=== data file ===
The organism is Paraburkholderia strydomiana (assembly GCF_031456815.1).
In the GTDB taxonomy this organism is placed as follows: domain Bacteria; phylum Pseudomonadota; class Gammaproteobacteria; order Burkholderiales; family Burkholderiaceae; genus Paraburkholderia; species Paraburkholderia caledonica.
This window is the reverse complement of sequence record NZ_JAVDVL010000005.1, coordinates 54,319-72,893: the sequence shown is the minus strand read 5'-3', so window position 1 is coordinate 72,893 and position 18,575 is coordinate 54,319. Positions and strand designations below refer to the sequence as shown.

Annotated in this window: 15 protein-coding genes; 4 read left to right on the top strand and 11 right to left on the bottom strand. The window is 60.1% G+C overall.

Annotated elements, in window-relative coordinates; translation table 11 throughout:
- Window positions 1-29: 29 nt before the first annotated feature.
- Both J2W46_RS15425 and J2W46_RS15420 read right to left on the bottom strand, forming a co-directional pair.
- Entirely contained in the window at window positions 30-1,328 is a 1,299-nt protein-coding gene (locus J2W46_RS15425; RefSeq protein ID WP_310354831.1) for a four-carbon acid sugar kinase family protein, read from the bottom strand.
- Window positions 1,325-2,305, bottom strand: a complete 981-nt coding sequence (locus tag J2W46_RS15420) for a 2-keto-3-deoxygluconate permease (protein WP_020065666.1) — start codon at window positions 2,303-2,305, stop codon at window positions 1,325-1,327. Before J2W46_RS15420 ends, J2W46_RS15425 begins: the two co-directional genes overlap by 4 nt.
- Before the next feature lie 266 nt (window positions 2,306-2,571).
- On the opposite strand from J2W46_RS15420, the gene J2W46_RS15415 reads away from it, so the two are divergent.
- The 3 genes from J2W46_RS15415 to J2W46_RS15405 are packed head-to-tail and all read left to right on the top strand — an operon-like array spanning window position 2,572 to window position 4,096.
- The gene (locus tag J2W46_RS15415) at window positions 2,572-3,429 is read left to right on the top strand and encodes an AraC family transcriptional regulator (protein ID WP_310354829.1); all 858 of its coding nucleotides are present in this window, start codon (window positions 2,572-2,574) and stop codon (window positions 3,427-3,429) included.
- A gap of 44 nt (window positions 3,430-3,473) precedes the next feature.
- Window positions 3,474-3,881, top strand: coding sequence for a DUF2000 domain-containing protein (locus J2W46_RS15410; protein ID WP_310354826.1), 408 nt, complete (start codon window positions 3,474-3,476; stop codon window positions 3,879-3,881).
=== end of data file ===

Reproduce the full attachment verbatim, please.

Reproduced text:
The organism is Paraburkholderia strydomiana (assembly GCF_031456815.1).
In the GTDB taxonomy this organism is placed as follows: domain Bacteria; phylum Pseudomonadota; class Gammaproteobacteria; order Burkholderiales; family Burkholderiaceae; genus Paraburkholderia; species Paraburkholderia caledonica.
This window is the reverse complement of sequence record NZ_JAVDVL010000005.1, coordinates 54,319-72,893: the sequence shown is the minus strand read 5'-3', so window position 1 is coordinate 72,893 and position 18,575 is coordinate 54,319. Positions and strand designations below refer to the sequence as shown.

Annotated in this window: 15 protein-coding genes; 4 read left to right on the top strand and 11 right to left on the bottom strand. The window is 60.1% G+C overall.

Annotated elements, in window-relative coordinates; translation table 11 throughout:
- Window positions 1-29: 29 nt before the first annotated feature.
- Both J2W46_RS15425 and J2W46_RS15420 read right to left on the bottom strand, forming a co-directional pair.
- Entirely contained in the window at window positions 30-1,328 is a 1,299-nt protein-coding gene (locus J2W46_RS15425; RefSeq protein ID WP_310354831.1) for a four-carbon acid sugar kinase family protein, read from the bottom strand.
- Window positions 1,325-2,305, bottom strand: a complete 981-nt coding sequence (locus tag J2W46_RS15420) for a 2-keto-3-deoxygluconate permease (protein WP_020065666.1) — start codon at window positions 2,303-2,305, stop codon at window positions 1,325-1,327. Before J2W46_RS15420 ends, J2W46_RS15425 begins: the two co-directional genes overlap by 4 nt.
- Before the next feature lie 266 nt (window positions 2,306-2,571).
- On the opposite strand from J2W46_RS15420, the gene J2W46_RS15415 reads away from it, so the two are divergent.
- The 3 genes from J2W46_RS15415 to J2W46_RS15405 are packed head-to-tail and all read left to right on the top strand — an operon-like array spanning window position 2,572 to window position 4,096.
- The gene (locus tag J2W46_RS15415) at window positions 2,572-3,429 is read left to right on the top strand and encodes an AraC family transcriptional regulator (protein ID WP_310354829.1); all 858 of its coding nucleotides are present in this window, start codon (window positions 2,572-2,574) and stop codon (window positions 3,427-3,429) included.
- A gap of 44 nt (window positions 3,430-3,473) precedes the next feature.
- Window positions 3,474-3,881, top strand: coding sequence for a DUF2000 domain-containing protein (locus J2W46_RS15410; protein ID WP_310354826.1), 408 nt, complete (start codon window positions 3,474-3,476; stop codon window positions 3,879-3,881).